By Kitty Lea Angell
“Confessions of a Bullied…” Google it; you’ll find scads of personal stories out there. I recently posted an article on YourHub about my experiences with being bullied in a religious community. I’m one voice among many. These incidents occurred more than 20 years ago. Like many others, I’ve been told that I need to quit whining, get over it, and move on. The problem is that for many of us, bullying does not remain quietly in our pasts; it surfaces again and again as we make our way through present-day society. I hear the neighbors shouting and my blood freezes as I reach for the phone. At work, a customer gets in my face and my first instinct is to bolt for cover. In the grocery store, in the news, at work, we see countless examples of how little bullies have grown up to become big bullies. Alright, I’m a professed whiner. Today I’m whining about how we contribute to today’s problem and our collective responsibility for any kind of solution.
It’s ironic – and sad – how bullying and abuse tend to be enforced through the role models in our society. We can lecture all we like, but others are going to look at how we walk the talk. For me, there’s little credibility with the upright citizen who decries bullying in school and then turns around and declares that all Muslims should be shot, or that Matthew Shepard got what he deserved. What are the young and impressionable going to think if they get yelled at for picking on their little brother and then see Mom or Dad hitting or humiliating his/her partner?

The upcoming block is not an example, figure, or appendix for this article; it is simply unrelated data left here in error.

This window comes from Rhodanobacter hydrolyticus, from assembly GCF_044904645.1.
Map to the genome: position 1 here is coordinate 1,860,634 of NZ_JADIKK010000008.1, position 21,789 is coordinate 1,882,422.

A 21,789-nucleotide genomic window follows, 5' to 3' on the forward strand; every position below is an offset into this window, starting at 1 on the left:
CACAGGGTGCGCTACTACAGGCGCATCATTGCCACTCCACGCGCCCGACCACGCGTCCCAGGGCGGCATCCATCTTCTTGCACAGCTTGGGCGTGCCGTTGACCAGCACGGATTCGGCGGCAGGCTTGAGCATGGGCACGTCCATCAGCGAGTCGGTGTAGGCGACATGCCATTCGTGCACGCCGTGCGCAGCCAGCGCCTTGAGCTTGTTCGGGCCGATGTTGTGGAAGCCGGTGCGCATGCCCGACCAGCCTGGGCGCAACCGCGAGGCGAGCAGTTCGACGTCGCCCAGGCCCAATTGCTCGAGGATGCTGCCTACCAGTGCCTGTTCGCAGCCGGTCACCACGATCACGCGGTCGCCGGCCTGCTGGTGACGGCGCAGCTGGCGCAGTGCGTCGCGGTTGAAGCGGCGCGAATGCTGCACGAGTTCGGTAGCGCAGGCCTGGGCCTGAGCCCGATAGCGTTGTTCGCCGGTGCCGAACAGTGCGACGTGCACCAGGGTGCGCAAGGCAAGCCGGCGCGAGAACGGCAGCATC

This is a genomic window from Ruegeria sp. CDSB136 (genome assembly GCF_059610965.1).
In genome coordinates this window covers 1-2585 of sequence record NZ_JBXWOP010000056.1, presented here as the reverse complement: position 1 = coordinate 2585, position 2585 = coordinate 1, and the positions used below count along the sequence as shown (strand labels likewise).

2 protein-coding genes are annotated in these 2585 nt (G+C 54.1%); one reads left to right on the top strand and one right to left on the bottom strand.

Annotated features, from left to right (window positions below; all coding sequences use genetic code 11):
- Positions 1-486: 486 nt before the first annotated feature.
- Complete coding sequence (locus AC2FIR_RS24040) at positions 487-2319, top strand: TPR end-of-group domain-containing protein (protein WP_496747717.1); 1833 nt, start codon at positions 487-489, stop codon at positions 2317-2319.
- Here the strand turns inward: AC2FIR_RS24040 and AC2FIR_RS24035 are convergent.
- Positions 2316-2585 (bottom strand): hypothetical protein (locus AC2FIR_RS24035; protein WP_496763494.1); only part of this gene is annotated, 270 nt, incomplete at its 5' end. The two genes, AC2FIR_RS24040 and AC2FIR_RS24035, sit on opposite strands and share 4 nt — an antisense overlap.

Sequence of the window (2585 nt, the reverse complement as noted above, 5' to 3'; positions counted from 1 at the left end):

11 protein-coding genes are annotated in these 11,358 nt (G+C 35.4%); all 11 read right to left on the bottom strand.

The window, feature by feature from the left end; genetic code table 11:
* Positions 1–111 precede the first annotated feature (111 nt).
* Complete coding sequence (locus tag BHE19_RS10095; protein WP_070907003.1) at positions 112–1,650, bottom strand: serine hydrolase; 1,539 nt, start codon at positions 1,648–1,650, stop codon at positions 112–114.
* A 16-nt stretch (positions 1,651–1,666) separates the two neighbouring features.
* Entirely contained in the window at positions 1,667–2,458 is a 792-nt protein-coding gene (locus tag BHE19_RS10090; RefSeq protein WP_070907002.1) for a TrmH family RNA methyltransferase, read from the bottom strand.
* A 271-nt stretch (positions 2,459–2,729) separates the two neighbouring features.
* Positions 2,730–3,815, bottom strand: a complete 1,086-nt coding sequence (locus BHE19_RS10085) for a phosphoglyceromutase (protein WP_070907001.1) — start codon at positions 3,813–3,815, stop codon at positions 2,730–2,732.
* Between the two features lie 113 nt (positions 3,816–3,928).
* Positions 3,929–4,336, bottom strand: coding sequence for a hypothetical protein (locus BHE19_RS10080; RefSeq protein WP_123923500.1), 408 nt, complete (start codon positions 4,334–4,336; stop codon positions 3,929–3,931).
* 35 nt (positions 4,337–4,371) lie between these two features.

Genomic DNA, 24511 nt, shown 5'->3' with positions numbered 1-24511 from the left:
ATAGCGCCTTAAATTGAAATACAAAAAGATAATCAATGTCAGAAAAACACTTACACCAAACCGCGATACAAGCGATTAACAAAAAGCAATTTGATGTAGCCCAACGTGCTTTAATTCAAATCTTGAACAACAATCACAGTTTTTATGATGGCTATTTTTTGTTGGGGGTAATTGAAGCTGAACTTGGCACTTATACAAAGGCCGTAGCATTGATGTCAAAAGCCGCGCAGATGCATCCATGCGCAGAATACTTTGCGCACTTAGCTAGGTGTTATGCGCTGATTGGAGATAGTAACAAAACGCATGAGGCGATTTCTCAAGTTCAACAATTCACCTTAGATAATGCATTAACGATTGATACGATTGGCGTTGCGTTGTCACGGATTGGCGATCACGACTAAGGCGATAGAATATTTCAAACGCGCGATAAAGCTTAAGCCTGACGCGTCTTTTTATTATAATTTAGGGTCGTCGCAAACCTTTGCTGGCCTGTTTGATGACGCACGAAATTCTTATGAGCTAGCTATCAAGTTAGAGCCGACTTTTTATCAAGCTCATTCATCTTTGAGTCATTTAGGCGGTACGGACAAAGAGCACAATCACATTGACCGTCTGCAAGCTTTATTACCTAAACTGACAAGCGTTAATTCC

Let me first backtrack to clarify that not all of the bullies I met in junior high and high school came from abusive homes. Nor were they from “poor” communities that are stereotyped for abuse. Many of them were upper-middle class; their parents could afford the tuition for a private school (and the designer jeans and the nice car). We didn’t have vouchers back then, but I received the equivalent in a church scholarship. The class difference amounted to the same thing, though; it set me apart. I was picked on for wearing used clothes and because my father drove a dump truck instead of being a CEO.
Unfortunately, that misplaced sense of entitlement can be just as damaging to society. Look at all the adult bullies who think they can get their way by throwing their weight around in the consumer world (“I’ll sue!”). When I was a kid, my dad was an embarrassment at restaurants, threatening and cussing out the poor underpaid waitress because he wanted a discount on the all-you-can-eat menu. Having worked in customer service for over a decade, I’ve seen countless customers terrorizing the service representatives because they didn’t want to pay full price for their concert ticket, financial planning membership, etc. Despite what many companies teach their employees, the customer is not always right, even if he’s screaming abuse at you across the counter. We’re just reinforcing what we learned on the playground.
As one who is intimately familiar with the ups and downs of animal rescue, I can also vouch for the connection between how people treat animals and how they treat others whom they consider to be their “inferiors.” Not always – I know quite a few animal rescue folks who are gentle and compassionate with animals while being extremely hateful toward their fellow wo/man. But American Humane is not the only national organization that has drawn a parallel between animal abuse and violent crime. So, if you say “love your neighbor” and then you go home and kick the dog, it’s not a wash for me. If you shoot the neighborhood cats or bludgeon the local deer but claim to be compassionate, I don’t see the connection. It’s an ongoing struggle to drive the point home: animal abuse is not an example we want to set for our kids, either.